Monday, December 21, 2015

Melton Mowbray House Price Monopoly: How do Prices vary?

Whether you are a homeowner or landlord in Melton Mowbray, what would a Monopoly board look like today in the town? Property prices over the last 80 years have certainly increased beyond all recognition, so looking at the original board, I have substituted some of the original streets with the most expensive and least expensive locations in Melton Mowbray today.

Initially, I have focused on the LE13 postcode only, looking at the Brown Squares on the board, the ‘new’ Old Kent Road in Melton Mowbray today would be Bramley Close, with an average value £48,400 (per property) and Whitechapel Road would be Drummond Walk, which would be worth £90,100. 

What about the posh dark blue squares of Park Lane and Mayfair? Again, looking at LE13, Park Lane would be Hunt Drive at £329,600 and Mayfair would be Kirby Lane at £420,200. However, look a little further afield from the LE13 postcode, and such roads as Pickwell Road in Leesthorpe would claim the Mayfair card at £765,000! 

Also, I can’t forget the train stations (my favourite squares), and over the last 12 months, the average price that property within a quarter mile of the station sold for was £215,950.

So that got me thinking what you would have had to have paid for a property in Melton Mowbray back in 1935, when the game originally came out?

  •         The average Melton Mowbray detached house today is worth £322,320 would have set you back 538 Pounds 3 shillings and 8 old pence.
  •         The average Melton Mowbray semi detached house today is worth £175,510 would have set you back 317 Pounds and 11 shillings.
  •         The average Melton Mowbray terraced / town house today is worth £148,680 would have set you back 269 Pounds and 1 old pence.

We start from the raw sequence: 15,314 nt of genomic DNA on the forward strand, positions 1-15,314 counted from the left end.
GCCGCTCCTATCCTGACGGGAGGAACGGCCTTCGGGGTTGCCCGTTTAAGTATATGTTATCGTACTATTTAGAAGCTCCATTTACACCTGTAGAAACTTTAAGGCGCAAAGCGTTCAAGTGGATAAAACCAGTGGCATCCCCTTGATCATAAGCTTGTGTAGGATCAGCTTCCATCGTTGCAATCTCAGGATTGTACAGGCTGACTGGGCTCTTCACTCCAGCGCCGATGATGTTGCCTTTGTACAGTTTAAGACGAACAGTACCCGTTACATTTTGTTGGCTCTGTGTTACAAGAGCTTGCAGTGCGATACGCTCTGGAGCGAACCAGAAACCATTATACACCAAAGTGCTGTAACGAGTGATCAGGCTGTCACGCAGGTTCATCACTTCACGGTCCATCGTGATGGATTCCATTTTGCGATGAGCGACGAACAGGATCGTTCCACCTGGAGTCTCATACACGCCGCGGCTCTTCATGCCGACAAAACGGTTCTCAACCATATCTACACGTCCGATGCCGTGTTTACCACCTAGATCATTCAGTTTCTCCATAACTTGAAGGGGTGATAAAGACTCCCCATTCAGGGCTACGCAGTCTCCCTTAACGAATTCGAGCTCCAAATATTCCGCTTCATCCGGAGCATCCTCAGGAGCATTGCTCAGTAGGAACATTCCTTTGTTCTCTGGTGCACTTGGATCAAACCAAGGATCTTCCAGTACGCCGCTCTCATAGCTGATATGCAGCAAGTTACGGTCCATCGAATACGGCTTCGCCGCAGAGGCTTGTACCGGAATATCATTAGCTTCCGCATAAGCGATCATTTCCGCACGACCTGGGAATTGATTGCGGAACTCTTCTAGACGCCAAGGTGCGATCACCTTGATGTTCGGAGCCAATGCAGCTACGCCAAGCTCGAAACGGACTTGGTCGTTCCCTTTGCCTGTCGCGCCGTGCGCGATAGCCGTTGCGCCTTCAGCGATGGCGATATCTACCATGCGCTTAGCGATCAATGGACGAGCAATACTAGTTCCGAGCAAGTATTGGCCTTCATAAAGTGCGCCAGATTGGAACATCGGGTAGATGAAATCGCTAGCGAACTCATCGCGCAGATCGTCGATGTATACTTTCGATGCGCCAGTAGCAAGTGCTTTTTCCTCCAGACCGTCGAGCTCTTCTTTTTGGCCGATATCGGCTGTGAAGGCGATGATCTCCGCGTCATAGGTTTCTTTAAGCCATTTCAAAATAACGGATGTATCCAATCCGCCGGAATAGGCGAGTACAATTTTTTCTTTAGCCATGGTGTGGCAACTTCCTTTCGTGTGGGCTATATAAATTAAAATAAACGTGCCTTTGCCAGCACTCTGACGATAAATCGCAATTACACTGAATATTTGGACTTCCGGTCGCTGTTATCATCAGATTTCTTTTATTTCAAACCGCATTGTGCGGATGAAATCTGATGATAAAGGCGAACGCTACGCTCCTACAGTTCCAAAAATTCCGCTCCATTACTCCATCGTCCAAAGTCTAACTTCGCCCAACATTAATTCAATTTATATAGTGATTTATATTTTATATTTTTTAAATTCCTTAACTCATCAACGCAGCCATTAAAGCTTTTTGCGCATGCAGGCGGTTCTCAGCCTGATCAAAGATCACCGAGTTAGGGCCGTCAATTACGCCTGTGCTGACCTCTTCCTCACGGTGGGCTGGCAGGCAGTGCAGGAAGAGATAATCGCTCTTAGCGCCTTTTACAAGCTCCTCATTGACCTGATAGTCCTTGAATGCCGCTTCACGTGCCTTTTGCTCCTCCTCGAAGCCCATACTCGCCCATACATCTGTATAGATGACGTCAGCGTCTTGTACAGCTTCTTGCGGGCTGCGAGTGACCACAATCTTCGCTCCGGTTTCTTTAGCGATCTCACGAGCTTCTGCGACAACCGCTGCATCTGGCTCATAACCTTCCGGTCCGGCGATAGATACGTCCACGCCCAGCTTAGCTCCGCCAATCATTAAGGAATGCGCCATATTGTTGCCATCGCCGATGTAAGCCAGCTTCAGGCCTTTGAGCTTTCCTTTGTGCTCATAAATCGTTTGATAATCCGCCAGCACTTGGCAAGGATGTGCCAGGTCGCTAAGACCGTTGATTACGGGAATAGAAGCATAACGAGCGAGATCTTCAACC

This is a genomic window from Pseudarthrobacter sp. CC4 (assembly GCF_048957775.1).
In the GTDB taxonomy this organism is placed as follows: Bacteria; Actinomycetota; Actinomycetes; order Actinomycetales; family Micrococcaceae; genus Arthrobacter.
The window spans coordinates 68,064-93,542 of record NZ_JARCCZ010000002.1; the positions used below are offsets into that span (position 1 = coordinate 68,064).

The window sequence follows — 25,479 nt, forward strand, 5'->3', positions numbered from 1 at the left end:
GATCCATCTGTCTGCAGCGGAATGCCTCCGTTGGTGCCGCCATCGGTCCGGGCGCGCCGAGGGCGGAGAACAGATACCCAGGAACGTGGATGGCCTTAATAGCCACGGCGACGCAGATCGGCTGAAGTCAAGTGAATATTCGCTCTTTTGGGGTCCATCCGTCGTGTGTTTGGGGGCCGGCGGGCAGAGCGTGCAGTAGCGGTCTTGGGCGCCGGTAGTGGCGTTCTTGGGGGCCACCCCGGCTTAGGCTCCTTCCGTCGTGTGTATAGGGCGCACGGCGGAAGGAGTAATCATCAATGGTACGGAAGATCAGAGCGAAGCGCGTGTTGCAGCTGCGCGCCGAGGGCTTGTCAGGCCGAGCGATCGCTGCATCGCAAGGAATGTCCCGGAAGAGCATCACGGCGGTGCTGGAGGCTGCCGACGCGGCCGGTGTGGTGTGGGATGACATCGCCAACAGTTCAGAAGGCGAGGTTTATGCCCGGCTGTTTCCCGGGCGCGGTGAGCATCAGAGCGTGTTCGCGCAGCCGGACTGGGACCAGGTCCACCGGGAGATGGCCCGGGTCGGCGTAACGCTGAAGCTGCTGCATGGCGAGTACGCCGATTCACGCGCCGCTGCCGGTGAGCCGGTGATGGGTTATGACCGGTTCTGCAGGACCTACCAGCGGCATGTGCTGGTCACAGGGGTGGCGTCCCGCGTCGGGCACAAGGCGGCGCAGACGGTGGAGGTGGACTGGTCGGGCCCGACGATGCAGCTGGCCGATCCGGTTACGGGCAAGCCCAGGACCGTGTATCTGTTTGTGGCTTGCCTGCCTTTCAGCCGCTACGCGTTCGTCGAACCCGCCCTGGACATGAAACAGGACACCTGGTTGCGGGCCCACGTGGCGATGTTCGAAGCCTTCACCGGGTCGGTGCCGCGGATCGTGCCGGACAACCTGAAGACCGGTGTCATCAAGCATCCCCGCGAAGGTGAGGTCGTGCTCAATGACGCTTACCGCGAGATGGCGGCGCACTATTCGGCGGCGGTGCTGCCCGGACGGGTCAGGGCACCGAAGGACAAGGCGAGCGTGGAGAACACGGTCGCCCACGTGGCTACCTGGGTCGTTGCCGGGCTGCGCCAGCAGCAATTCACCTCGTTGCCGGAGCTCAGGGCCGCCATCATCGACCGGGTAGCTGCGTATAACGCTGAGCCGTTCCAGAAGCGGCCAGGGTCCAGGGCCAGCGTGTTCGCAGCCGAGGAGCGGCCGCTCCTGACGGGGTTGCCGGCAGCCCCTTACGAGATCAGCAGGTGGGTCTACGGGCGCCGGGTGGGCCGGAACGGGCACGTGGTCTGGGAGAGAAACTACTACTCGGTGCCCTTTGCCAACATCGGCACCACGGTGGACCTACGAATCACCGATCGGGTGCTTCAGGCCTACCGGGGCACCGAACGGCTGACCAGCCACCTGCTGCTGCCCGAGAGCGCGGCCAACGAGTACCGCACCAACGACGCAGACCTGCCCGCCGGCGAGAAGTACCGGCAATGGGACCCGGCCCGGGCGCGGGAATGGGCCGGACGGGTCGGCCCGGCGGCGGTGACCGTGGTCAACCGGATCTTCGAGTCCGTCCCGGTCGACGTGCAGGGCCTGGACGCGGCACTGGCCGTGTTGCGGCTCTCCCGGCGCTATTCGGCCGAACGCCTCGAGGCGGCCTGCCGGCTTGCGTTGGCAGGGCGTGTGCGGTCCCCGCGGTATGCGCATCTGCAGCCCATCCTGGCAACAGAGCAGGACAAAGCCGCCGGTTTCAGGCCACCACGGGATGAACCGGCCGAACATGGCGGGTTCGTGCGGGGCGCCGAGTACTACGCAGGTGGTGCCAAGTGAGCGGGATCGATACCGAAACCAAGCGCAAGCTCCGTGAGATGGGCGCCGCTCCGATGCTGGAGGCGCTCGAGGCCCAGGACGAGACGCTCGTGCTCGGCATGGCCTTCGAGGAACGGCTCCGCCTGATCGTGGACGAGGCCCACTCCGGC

•        The average Melton Mowbray apartment today is worth £118,590 would have set you back 214 Pounds 11 shillings and 3 old pence.

Anyway, I hope you enjoyed this bit of fun, but underlying all this is one important fact. Property investing is a long game, which has seen impressive rises over the last 80 years. 

In my previous articles I have talked about what is happening on a month by month or year by year basis and if you are going to invest in the Melton Mowbray property market, you should consider the Melton Mowbray property you buy a medium to long term investment, because Buy to let is pretty much what it sounds like – you buy a property in order to rent it out to tenants.

As I reminded a soon to be first time landlord from Thorpe Arnold the other week, Buy to let in Melton Mowbray (as in other parts of the Country) is very different from owning your own home. When you become a Melton Mowbray landlord, you are in essence running a small business – one with important legal responsibilities. 

On that note, I want to remind landlords of the recent and future changes in legislation when it comes to buy to let. This year, rules have changed about tenant deposits, carbon monoxide detectors and early in the New Year, landlords will have responsibilities to do immigration checks on all their tenants. Failure to adhere to them will mean a minimum of heavy fines in the thousands or in some cases, prison ... it’s a mine field!  

That’s why I write the Melton Mowbray Property Blog, where it has an extensive library of articles like this one, where I talk about what is happening in the Melton Mowbray property market, what to buy (and sometimes not) in Melton Mowbray and everything else that is important to know as a Melton Mowbray landlord. 

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